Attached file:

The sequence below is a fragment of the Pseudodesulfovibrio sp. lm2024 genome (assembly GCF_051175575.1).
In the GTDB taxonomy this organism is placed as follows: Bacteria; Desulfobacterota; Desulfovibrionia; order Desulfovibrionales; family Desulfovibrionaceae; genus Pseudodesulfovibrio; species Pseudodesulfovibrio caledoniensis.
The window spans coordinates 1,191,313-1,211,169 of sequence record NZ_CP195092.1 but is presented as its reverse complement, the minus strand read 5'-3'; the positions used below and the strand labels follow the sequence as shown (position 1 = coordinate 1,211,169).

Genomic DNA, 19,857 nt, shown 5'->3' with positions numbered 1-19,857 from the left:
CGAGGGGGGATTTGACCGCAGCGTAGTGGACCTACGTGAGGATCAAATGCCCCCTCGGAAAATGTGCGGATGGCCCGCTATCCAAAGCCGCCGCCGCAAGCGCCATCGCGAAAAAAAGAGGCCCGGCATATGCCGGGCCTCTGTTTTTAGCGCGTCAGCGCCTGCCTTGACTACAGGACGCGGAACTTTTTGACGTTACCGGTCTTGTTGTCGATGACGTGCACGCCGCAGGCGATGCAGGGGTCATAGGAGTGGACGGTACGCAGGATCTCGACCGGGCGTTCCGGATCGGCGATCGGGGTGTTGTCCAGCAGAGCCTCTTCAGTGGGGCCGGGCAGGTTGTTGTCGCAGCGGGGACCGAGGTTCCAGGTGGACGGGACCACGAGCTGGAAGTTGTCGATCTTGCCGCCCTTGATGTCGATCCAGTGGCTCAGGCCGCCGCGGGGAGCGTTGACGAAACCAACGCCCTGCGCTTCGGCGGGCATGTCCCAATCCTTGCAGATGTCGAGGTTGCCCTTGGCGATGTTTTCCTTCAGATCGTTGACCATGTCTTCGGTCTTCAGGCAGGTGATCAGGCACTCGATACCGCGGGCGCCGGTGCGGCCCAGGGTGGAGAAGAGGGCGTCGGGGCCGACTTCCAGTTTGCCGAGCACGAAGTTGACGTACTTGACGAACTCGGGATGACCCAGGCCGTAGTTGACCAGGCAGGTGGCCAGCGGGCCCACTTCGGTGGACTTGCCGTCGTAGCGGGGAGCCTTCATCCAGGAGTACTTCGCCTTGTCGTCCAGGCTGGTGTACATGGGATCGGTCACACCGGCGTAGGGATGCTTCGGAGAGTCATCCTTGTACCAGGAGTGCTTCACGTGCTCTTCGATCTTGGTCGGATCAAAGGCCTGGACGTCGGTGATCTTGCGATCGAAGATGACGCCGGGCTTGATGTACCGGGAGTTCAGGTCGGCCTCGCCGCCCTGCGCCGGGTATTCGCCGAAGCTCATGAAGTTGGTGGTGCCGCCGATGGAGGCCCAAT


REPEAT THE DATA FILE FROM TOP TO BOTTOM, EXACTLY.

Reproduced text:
The sequence below is a fragment of the Pseudodesulfovibrio sp. lm2024 genome (assembly GCF_051175575.1).
In the GTDB taxonomy this organism is placed as follows: Bacteria; Desulfobacterota; Desulfovibrionia; order Desulfovibrionales; family Desulfovibrionaceae; genus Pseudodesulfovibrio; species Pseudodesulfovibrio caledoniensis.
The window spans coordinates 1,191,313-1,211,169 of sequence record NZ_CP195092.1 but is presented as its reverse complement, the minus strand read 5'-3'; the positions used below and the strand labels follow the sequence as shown (position 1 = coordinate 1,211,169).

Genomic DNA, 19,857 nt, shown 5'->3' with positions numbered 1-19,857 from the left:
CGAGGGGGGATTTGACCGCAGCGTAGTGGACCTACGTGAGGATCAAATGCCCCCTCGGAAAATGTGCGGATGGCCCGCTATCCAAAGCCGCCGCCGCAAGCGCCATCGCGAAAAAAAGAGGCCCGGCATATGCCGGGCCTCTGTTTTTAGCGCGTCAGCGCCTGCCTTGACTACAGGACGCGGAACTTTTTGACGTTACCGGTCTTGTTGTCGATGACGTGCACGCCGCAGGCGATGCAGGGGTCATAGGAGTGGACGGTACGCAGGATCTCGACCGGGCGTTCCGGATCGGCGATCGGGGTGTTGTCCAGCAGAGCCTCTTCAGTGGGGCCGGGCAGGTTGTTGTCGCAGCGGGGACCGAGGTTCCAGGTGGACGGGACCACGAGCTGGAAGTTGTCGATCTTGCCGCCCTTGATGTCGATCCAGTGGCTCAGGCCGCCGCGGGGAGCGTTGACGAAACCAACGCCCTGCGCTTCGGCGGGCATGTCCCAATCCTTGCAGATGTCGAGGTTGCCCTTGGCGATGTTTTCCTTCAGATCGTTGACCATGTCTTCGGTCTTCAGGCAGGTGATCAGGCACTCGATACCGCGGGCGCCGGTGCGGCCCAGGGTGGAGAAGAGGGCGTCGGGGCCGACTTCCAGTTTGCCGAGCACGAAGTTGACGTACTTGACGAACTCGGGATGACCCAGGCCGTAGTTGACCAGGCAGGTGGCCAGCGGGCCCACTTCGGTGGACTTGCCGTCGTAGCGGGGAGCCTTCATCCAGGAGTACTTCGCCTTGTCGTCCAGGCTGGTGTACATGGGATCGGTCACACCGGCGTAGGGATGCTTCGGAGAGTCATCCTTGTACCAGGAGTGCTTCACGTGCTCTTCGATCTTGGTCGGATCAAAGGCCTGGACGTCGGTGATCTTGCGATCGAAGATGACGCCGGGCTTGATGTACCGGGAGTTCAGGTCGGCCTCGCCGCCCTGCGCCGGGTATTCGCCGAAGCTCATGAAGTTGGTGGTGCCGCCGATGGAGGCCCAAT